When the siren reported across town, and the rescue unit tore down Creswell with a blue rain of whirling lights, Ronald had found his limbs suddenly relaxed. He told Buzz, "You can take me home now. I'm good again."
But the vehicle, screaming like the brakes on a train of freight cars, was a short city block away when Ronald stood up and announced that they had better get going before he ended up on a gurney in the emergency room.
"I'm gonna pretend I don't know you," Ronald said, "and just happened to be walking down the street. I don't want no surgeon's knife."
Buzz (or so the story went) ordered Ronald to get "right back on that doggone ground and pretend, for heaven's sake. Pretend you're dying." And Ronald Dohmann complied.
The rest of the story has been obscured by time. Legend, at least for me, has made the day largely inaccessible, limited to the moment I walked away and went home for supper. I wonder if Ronald enjoyed the ride to the hospital, lying on crisp white sheets and staring at the ventilated walls of a meat wagon, with Buzz saying the Lord's Prayer at his side.
I do know both were suited up for the season opener the next day, which took place as scheduled on the natural turf at Donald Gardner Stadium and before a crowd that still roars in my ears. As hard as I try, I cannot remember whom we played that day -- Abbeville? Morgan City? Lake Charles Barbe? -- but I know we lost.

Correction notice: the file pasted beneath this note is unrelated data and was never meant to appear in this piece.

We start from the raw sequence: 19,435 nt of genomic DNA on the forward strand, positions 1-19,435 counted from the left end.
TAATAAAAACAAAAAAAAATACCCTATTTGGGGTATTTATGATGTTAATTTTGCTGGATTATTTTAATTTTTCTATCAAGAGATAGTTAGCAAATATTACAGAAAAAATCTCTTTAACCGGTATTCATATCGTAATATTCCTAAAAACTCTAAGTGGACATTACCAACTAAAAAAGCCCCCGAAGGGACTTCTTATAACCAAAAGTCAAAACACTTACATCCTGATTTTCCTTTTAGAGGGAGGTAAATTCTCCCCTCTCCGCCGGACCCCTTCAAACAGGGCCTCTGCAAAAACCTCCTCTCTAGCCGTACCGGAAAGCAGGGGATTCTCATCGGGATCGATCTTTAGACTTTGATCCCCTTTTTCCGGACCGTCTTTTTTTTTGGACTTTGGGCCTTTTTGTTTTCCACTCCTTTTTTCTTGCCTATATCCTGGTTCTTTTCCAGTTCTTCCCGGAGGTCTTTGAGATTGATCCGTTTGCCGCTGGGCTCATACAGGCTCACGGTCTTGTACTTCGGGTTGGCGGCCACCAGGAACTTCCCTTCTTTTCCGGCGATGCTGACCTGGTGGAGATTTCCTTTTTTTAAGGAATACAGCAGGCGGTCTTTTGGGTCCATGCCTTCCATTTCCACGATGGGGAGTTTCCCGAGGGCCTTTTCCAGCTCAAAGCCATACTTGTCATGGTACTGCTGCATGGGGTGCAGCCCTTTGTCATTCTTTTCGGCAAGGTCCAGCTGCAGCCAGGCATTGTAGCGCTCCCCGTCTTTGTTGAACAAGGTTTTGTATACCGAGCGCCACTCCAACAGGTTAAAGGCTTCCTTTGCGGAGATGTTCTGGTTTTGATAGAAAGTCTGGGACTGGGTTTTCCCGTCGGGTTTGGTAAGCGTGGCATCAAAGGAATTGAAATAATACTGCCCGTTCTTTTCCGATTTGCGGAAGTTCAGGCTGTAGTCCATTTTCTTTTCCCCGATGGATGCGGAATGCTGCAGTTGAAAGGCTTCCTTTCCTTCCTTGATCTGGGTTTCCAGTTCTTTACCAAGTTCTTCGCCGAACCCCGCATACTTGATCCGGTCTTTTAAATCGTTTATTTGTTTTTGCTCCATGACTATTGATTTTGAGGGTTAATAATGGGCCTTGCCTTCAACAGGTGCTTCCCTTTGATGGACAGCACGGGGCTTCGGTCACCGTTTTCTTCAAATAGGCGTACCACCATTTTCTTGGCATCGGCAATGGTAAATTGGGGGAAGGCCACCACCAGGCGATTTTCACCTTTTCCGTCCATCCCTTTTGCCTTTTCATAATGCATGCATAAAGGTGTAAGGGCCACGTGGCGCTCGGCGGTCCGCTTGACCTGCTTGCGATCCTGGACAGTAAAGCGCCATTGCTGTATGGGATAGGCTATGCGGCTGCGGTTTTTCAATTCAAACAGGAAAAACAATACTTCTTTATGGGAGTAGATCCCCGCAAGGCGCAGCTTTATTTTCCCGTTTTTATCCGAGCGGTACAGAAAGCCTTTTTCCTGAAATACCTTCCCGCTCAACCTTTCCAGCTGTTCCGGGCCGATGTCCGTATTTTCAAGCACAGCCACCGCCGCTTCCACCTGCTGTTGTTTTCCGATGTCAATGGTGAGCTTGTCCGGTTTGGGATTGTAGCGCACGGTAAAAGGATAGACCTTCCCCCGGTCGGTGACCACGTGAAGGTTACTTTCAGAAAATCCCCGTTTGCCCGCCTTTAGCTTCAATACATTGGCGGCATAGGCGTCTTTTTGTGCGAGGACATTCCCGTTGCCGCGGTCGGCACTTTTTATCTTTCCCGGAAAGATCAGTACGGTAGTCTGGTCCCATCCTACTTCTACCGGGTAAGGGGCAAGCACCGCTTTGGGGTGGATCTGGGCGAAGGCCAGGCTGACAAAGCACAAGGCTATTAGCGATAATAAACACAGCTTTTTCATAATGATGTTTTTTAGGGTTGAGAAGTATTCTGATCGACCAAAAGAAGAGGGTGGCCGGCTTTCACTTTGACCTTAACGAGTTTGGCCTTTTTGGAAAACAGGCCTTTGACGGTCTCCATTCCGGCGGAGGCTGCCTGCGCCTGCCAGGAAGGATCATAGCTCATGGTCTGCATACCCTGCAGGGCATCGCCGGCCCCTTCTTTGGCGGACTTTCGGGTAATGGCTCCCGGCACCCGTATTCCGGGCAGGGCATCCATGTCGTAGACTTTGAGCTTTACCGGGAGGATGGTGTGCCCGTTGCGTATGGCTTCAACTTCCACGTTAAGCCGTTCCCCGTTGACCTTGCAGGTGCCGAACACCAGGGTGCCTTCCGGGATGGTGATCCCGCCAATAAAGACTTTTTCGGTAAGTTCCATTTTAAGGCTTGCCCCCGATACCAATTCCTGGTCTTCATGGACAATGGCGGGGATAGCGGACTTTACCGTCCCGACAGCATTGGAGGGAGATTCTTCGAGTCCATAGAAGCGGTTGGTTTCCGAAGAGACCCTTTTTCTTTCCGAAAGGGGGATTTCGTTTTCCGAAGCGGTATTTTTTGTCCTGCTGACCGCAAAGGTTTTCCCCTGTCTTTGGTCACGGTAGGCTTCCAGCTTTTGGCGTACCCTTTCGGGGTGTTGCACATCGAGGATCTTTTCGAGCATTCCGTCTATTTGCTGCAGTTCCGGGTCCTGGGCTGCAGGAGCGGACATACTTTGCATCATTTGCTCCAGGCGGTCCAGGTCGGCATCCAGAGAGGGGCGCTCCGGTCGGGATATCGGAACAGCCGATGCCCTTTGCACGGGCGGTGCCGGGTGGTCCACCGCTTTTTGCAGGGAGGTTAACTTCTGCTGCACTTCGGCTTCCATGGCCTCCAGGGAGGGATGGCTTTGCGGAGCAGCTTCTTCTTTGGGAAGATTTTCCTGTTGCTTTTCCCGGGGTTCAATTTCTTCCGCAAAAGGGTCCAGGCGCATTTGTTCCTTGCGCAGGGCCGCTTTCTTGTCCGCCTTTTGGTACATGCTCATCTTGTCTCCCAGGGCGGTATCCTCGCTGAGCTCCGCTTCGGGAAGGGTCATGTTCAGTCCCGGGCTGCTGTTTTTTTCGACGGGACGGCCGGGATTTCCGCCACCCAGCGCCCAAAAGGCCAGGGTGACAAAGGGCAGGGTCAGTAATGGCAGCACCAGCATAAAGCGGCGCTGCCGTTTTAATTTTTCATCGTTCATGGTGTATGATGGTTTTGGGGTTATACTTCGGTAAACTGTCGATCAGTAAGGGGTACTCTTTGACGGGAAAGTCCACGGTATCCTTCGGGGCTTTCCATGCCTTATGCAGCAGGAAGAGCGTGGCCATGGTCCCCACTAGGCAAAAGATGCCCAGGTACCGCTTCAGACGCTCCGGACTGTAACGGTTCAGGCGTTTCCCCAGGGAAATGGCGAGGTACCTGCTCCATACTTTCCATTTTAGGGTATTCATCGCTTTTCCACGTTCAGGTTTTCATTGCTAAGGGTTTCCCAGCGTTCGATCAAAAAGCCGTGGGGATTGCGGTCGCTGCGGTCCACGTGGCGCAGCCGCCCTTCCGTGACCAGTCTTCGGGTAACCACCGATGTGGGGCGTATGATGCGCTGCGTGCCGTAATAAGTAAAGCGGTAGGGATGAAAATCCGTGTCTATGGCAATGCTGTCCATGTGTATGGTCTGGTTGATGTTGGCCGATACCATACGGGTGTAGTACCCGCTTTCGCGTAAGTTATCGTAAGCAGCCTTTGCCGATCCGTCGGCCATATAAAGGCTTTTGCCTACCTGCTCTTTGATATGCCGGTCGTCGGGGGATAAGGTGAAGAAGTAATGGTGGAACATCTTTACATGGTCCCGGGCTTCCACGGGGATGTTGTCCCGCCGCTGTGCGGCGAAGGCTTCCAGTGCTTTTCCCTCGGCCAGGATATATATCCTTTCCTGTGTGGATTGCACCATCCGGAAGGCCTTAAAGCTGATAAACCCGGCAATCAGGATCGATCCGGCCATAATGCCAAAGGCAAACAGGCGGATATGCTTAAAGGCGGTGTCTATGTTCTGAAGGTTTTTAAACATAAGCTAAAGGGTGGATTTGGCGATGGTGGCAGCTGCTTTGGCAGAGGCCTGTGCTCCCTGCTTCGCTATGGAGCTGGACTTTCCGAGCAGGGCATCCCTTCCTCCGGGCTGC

The final score was 7-6, and I played only on special teams, sprinting down the field in maniacal joy, convinced that I was sacrificing my body for the greater glory of the team.
"It ain't suicide," my coach had told me. "It's courage, my boy, courage . . . "
I suppose, if the truth be told, I was mesmerized and motivated strictly by the fear of failure, of running out of my designated lane on the kickoff team, and too proud of my new shoulder pads and helmet to understand their purpose.
After the game, during which I had missed a tackle that contributed to our loss, the offensive-line coach pulled me aside and said, "If you had brains, son, you'd be dangerous."
Devastated, I turned my eyes away and said, "You may be right, Coach. You may be right." And felt something clutch firmly at my throat, refusing to let go.
Later that night, I remember riding back home in the truck with my father, who had the radio tuned to a station out of Baton Rouge. Rock 'n roll music, of which he had little tolerance, shook the cab. He wore a V-neck T-shirt and looked dead tired in the green light of the dash. Undoubtedly, he was as upset about my pain as I was. And as disappointed in my failure. He said, "You hungry, John Ed?"
I said, "No, sir."
There was little traffic on the old high school road, and we were almost home when he said, "Me neither."
I am hearing those words now, and seeing the moon on my father's face as we walked side by side through a night that is lost and gone and will never be again. I am hearing myself say, "I'm going into my room and locking the door. I don't want to ever come out again."
And the sound that memory makes: "Me neither, John Ed. Me neither."